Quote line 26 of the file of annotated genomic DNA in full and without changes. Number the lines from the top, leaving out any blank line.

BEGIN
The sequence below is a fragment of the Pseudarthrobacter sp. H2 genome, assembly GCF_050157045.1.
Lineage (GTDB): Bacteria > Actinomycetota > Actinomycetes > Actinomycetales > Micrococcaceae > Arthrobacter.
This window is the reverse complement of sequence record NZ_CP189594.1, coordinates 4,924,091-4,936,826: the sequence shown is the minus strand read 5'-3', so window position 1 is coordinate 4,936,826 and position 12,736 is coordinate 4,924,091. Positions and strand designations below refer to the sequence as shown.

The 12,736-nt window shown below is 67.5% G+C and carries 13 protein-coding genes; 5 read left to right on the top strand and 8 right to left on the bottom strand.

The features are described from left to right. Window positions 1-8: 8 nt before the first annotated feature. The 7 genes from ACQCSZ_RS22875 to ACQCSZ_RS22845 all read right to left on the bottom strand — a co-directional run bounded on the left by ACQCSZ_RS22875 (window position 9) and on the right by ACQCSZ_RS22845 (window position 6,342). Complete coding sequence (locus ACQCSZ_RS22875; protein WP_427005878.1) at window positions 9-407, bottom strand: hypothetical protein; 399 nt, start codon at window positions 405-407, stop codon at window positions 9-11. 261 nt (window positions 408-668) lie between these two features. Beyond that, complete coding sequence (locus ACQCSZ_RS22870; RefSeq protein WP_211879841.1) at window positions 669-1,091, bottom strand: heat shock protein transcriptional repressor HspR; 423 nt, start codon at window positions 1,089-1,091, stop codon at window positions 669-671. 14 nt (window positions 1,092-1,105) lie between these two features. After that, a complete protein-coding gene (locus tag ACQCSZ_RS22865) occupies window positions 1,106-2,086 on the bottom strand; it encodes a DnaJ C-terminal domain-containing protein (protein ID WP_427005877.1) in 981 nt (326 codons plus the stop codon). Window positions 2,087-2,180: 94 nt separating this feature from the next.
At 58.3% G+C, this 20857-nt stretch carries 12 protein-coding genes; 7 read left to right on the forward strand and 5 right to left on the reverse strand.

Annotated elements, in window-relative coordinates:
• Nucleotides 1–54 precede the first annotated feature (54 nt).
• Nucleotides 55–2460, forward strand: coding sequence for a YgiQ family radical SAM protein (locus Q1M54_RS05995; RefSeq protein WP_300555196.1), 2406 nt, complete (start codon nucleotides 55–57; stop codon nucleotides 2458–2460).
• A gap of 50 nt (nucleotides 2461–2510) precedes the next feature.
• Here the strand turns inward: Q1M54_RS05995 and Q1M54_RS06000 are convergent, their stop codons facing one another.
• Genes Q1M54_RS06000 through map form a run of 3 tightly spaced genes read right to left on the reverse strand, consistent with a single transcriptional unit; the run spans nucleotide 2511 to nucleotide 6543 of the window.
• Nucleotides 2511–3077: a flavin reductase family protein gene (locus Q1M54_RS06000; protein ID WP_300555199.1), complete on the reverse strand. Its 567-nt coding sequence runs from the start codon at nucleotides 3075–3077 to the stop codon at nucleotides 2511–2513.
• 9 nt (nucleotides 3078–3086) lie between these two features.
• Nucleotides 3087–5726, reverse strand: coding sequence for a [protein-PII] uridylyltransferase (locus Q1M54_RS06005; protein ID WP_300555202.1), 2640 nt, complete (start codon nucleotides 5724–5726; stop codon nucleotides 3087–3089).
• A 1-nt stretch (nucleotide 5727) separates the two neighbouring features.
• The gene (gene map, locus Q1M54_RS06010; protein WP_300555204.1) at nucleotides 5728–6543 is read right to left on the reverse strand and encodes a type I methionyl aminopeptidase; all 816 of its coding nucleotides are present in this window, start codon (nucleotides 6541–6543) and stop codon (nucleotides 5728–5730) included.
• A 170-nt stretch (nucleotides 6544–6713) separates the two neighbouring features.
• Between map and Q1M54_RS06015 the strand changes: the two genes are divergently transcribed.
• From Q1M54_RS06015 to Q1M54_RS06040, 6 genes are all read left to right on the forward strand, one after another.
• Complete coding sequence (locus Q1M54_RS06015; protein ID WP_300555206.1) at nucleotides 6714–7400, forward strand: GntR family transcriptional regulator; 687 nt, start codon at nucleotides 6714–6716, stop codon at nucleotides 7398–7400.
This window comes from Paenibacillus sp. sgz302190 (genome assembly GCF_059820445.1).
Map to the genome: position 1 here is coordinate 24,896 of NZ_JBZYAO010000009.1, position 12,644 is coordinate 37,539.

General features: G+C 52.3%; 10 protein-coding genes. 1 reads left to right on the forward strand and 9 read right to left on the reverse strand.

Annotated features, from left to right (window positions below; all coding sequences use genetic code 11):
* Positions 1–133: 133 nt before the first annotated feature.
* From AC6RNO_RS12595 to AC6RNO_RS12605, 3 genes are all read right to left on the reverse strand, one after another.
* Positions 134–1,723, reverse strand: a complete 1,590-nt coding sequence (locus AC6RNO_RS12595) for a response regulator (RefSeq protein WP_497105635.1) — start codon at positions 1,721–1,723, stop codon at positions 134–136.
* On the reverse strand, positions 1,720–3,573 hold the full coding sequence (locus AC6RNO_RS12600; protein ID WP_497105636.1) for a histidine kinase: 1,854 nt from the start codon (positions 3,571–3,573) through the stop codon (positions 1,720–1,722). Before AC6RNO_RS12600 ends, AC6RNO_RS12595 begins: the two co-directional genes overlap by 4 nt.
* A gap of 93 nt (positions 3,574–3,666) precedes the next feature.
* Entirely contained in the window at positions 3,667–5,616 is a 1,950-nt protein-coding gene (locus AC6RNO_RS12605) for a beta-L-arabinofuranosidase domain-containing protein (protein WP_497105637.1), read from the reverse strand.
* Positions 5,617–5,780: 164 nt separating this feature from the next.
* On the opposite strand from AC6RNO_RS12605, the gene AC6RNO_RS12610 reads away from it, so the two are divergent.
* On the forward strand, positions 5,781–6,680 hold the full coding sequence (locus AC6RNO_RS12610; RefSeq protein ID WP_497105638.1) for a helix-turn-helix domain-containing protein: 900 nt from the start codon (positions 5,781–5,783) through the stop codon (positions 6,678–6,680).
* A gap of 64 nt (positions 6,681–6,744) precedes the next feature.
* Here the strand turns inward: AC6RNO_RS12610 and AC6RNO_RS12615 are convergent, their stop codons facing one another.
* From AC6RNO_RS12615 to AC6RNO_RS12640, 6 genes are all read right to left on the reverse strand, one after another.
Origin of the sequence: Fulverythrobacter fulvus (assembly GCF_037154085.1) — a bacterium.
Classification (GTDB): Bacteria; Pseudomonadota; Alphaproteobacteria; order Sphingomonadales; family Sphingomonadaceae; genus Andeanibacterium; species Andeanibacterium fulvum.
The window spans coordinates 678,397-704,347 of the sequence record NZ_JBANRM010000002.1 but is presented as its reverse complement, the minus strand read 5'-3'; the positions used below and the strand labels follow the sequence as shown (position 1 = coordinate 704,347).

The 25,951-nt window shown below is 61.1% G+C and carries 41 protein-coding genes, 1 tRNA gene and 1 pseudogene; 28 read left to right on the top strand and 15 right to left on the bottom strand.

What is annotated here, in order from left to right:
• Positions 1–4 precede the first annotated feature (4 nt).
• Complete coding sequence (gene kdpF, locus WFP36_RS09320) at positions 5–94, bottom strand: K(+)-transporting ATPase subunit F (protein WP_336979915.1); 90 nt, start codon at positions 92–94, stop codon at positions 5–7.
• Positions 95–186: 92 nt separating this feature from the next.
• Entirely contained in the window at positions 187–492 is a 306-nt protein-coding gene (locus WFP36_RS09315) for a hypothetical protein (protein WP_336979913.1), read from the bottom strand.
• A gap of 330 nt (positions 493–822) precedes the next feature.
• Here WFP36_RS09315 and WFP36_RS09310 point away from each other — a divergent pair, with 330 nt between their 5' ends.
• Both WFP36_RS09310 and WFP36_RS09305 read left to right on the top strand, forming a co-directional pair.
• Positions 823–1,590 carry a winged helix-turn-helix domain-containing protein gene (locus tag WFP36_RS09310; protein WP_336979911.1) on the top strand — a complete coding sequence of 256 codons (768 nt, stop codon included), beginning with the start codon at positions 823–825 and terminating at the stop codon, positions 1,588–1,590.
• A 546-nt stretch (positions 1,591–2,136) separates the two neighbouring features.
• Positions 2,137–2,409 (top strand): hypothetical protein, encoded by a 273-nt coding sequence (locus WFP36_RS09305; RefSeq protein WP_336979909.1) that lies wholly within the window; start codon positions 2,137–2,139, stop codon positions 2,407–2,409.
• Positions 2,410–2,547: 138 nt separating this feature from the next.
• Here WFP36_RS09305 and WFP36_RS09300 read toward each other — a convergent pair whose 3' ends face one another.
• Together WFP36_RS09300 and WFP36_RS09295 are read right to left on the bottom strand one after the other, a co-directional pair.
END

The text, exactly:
* Positions 1–133: 133 nt before the first annotated feature.